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Lewis and Clark Public Health 

Unified COVID Command Urges Residents to 'Stay the Course'

 

April 15, 2020

A graph of COVID-19 cases over time in Lewis and Clark County shows a curve that's been "encouragingly flat," according to public health officials.

Since the first local case of COVID-19 was confirmed March 31, the county has had a total of 16 cases, with two hospitalizations and no deaths.

"While that's still 16 too many, we're heartened that our numbers have been relatively low," said Drenda Niemann, health officer with Lewis and Clark Public Health. "Our strategies seem to be working, and we'd like to think it's because of the sacrifices that county residents and businesses are making to stay home and keep social distancing."

Graphs depicting the impacts of COVID-19 in the county are available on the LCPH website at http://www.lccountymt.gov/health/disease-control/covid-by-the-numbers. They show that the average age of people who've tested positive locally is 47.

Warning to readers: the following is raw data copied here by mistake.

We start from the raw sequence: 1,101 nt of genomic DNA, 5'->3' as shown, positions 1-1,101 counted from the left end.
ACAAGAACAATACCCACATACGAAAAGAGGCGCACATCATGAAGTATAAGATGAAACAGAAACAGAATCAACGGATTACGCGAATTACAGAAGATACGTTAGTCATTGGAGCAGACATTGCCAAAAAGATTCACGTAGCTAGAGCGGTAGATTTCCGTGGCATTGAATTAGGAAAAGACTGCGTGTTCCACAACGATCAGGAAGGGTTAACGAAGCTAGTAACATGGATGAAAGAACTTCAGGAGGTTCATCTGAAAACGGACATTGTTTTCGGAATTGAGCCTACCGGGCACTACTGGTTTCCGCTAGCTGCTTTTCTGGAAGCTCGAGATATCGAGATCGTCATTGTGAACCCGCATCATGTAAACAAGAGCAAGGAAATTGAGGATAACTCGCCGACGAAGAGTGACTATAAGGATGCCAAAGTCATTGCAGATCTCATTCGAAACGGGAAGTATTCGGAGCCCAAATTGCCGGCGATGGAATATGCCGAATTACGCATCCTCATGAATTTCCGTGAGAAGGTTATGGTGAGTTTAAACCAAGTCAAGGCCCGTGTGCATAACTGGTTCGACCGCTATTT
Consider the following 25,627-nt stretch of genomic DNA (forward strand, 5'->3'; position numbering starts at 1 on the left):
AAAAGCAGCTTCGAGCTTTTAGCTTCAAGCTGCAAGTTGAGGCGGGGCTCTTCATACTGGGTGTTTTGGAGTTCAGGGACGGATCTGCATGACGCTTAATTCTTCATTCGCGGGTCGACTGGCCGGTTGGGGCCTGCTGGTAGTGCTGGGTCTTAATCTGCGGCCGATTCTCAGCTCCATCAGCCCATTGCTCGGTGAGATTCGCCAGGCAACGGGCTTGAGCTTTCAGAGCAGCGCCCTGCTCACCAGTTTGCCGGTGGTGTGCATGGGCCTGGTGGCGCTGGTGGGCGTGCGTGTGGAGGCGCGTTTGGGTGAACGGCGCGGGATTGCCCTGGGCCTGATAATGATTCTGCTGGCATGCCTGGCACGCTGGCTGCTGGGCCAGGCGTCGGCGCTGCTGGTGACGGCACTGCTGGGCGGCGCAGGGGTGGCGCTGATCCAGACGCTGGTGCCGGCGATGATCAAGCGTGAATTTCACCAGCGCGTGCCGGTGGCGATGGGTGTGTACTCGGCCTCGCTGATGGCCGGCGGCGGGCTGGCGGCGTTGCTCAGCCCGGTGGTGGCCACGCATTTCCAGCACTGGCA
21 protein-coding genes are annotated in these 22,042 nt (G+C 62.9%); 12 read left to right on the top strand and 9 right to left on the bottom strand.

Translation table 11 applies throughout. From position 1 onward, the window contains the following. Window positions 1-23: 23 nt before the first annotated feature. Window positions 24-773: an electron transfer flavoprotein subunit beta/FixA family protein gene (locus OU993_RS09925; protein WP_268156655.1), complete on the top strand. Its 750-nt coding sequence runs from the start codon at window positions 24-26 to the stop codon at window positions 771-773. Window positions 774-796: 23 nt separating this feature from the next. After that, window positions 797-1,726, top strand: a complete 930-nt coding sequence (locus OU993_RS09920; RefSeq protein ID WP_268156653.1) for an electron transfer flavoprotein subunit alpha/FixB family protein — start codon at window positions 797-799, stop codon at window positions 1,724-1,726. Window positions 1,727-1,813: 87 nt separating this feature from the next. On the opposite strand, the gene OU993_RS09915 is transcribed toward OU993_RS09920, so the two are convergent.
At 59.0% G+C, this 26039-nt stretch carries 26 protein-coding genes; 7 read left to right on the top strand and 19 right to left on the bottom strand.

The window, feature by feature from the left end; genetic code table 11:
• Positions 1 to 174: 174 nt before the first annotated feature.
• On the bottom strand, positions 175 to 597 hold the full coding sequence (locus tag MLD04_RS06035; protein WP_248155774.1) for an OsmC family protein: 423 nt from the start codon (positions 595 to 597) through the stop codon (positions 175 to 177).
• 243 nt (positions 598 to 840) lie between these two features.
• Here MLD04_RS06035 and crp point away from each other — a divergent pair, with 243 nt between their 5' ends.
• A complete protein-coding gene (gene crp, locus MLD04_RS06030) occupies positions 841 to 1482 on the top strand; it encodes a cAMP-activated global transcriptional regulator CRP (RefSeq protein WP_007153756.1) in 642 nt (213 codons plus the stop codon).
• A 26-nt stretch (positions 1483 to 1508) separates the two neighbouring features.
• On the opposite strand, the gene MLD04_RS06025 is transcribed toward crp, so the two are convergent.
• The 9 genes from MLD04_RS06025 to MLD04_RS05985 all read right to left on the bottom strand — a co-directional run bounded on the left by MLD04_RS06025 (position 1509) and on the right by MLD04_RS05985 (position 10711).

Niemann cautioned that "these are small numbers, so we can't make any sweeping generalizations from them." And, she said, it's too soon to declare victory against the disease.

"I urge everyone to stay the course, to not let down our defenses," she added. "It really does seem to be helping, and we want folks to know that. This is what they mean when they say we're all in this together."

Also, Niemann said the health department has expanded its team responding to COVID-19 to include law enforcement, the county attorney's office, local disaster and emergency services, and St. Peter's Health. Together the organizations are working as a Unified Health Command.

"Given the scope of the issues we've been dealing with, we needed the additional expertise," Niemann said. Among those issues has been enforcement of the governor's directives related to travel, essential businesses, and social distancing.

Niemann said LCPH, like other health departments around the state, is starting to plan for the eventual need to "return to normal."

"We know people are eager to get back to life as we knew it," she said. "We're eager, too. But we don't want to lift restrictions too soon and send case counts soaring."

It's likely restrictions will be lifted gradually and possibly in some parts of the state before others, she said.

For more local information about COVID-19, visit http://www.lccountymt.gov/covid-19.

 

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